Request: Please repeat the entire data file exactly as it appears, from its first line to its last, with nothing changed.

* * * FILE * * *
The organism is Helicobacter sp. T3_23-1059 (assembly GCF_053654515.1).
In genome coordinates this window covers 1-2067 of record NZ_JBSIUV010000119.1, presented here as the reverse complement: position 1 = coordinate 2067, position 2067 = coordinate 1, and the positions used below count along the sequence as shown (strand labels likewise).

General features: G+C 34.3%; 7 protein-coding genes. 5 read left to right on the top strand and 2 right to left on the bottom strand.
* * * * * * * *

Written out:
The organism is Helicobacter sp. T3_23-1059 (assembly GCF_053654515.1).
In genome coordinates this window covers 1-2067 of record NZ_JBSIUV010000119.1, presented here as the reverse complement: position 1 = coordinate 2067, position 2067 = coordinate 1, and the positions used below count along the sequence as shown (strand labels likewise).

General features: G+C 34.3%; 7 protein-coding genes. 5 read left to right on the top strand and 2 right to left on the bottom strand.